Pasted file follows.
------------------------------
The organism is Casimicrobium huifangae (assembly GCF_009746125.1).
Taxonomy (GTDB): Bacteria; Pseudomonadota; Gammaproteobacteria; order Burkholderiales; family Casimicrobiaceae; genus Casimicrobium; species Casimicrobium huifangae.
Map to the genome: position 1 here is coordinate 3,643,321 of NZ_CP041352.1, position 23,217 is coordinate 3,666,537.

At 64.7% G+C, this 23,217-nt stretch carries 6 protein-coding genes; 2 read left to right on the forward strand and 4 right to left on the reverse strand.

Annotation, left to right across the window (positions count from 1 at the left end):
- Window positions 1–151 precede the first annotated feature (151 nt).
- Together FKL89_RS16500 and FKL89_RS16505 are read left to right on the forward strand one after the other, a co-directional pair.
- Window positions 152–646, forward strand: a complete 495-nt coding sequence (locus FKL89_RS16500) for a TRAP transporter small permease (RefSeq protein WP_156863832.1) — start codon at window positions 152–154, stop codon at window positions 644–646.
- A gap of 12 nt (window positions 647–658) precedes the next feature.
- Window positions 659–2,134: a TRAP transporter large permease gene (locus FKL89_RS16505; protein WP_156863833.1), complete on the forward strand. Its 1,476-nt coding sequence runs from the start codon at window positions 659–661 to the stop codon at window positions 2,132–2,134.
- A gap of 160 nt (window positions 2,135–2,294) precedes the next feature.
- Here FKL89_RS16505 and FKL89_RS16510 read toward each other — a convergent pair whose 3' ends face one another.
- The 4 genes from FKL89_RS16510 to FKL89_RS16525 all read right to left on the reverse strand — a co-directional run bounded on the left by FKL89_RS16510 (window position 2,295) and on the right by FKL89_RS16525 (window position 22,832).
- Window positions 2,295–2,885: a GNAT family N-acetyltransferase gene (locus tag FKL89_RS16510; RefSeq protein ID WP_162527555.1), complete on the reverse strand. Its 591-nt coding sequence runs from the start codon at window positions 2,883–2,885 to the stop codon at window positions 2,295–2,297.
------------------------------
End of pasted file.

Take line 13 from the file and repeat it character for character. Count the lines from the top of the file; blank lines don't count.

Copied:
- The 4 genes from FKL89_RS16510 to FKL89_RS16525 all read right to left on the reverse strand — a co-directional run bounded on the left by FKL89_RS16510 (window position 2,295) and on the right by FKL89_RS16525 (window position 22,832).